8. Yes, very fixable. If it’s really rotated, you need to rotate the yoke (VERY slightly). See section 5.6 here http://www.maccaps.com/MacCaps/DIY_Information_files/Classic Mac Repair Notes .pdf Be careful, unplug it, discharge everything if you want, remove jewelry etc. etc. If it’s instead actually distorted as suggested above, you need to adjust the centering magnets. It is very easy to make things worse doing this (but you can always retrace your steps). Section 5.7 in the link above.
  9. OK I have to ask — how did you figure this out and why is this even possible? (Thanks for sharing either way, how interesting and weird)
  10. Great tip @JDW. I have a recapped SE/30 analog board with a Seasonic PSU that isn’t getting the floppy port voltage anywhere near 5V ... definitely going to give replacing the harness a try. I would not have thought of that, obvious as it is. (Still haven’t tested out if I can trigger my Seasonic PSU fan with heat .... one day soon!)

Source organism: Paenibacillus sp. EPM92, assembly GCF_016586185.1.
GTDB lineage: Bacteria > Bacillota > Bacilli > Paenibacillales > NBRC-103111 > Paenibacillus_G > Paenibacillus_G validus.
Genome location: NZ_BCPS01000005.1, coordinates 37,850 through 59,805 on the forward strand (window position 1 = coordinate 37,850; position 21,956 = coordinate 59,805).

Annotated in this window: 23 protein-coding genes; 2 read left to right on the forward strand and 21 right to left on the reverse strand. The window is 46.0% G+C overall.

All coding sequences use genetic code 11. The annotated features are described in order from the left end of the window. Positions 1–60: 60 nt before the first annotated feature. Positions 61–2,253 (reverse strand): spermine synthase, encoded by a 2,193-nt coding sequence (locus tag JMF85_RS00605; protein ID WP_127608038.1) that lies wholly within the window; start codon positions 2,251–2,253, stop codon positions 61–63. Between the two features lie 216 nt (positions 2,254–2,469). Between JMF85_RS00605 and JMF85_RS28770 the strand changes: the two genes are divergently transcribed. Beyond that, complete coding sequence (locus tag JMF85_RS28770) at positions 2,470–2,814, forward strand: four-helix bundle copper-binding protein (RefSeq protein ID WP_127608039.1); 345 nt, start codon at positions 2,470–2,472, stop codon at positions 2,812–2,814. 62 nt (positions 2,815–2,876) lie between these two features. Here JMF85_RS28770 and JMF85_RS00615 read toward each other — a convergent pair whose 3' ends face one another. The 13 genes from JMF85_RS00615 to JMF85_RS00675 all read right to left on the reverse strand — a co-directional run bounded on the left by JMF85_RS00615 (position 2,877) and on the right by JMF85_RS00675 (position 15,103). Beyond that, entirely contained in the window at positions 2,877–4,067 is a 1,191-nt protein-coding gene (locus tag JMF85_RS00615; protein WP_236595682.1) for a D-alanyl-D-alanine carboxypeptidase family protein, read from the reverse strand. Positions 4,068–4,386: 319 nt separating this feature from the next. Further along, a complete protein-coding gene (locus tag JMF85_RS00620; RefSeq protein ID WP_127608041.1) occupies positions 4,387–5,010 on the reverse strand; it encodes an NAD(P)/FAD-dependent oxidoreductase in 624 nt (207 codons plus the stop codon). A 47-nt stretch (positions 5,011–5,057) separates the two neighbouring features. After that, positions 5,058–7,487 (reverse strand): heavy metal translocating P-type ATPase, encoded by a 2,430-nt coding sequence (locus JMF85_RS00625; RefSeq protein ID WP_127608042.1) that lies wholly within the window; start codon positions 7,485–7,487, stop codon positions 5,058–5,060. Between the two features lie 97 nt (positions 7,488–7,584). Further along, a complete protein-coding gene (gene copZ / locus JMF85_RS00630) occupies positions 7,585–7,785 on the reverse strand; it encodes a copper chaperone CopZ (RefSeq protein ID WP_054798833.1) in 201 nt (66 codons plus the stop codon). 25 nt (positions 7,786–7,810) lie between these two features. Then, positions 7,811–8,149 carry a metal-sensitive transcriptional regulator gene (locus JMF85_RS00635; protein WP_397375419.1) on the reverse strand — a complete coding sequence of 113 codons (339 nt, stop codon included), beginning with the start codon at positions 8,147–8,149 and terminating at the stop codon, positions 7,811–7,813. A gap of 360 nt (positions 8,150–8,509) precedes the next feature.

11. Thanks for sharing. You don’t by chance have a photo of the back? I’d love to know if the model number ends in “ED” (suggesting this is a Macintosh ED that maybe had its label cleaned off, or perhaps never had one) or just “E”.
  12. 11 kHz was sort of standard for longer samples back in the day to same space, right. But all the relevant tools including earlier ones like SoundWave and the MacNifty (Impulse) Audio Digitizer, which was the sort of pre-MacRecorder standard (and which I ran on a 512k non-E circa 1989) supported 22 kHz. It was possible to play back 4-channel .MOD files using Sound-Trecker (and probably other things) by the 030 era, I certainly remember doing so on my IIci when it was new.
  13. Hey this is looking great! So glad the texture map optimizations work. Yeah if you can eliminate every little piece of floating point math in the drawing loops you will get an amazing speedup on the non-FPU machines, good call to used the Fixed math routines.
  14. Good and clear video as usual. Did anyone respond confirming similar behavior? The statement on the spec sheet that the fan doesn’t run under a 30% load is so specific it’s hard for me to believe they just completely made it up and the fan really is just temperature controlled. I have a spare Seasonic PSU, maybe I will try it this weekend.
  15. Lots of possible explanations there - it could be measuring average load over X amount of time. Would be easy to test if anyone cares - plug a Seasonic PSU out of the box with no load into the wall, then point a hairdryer at it.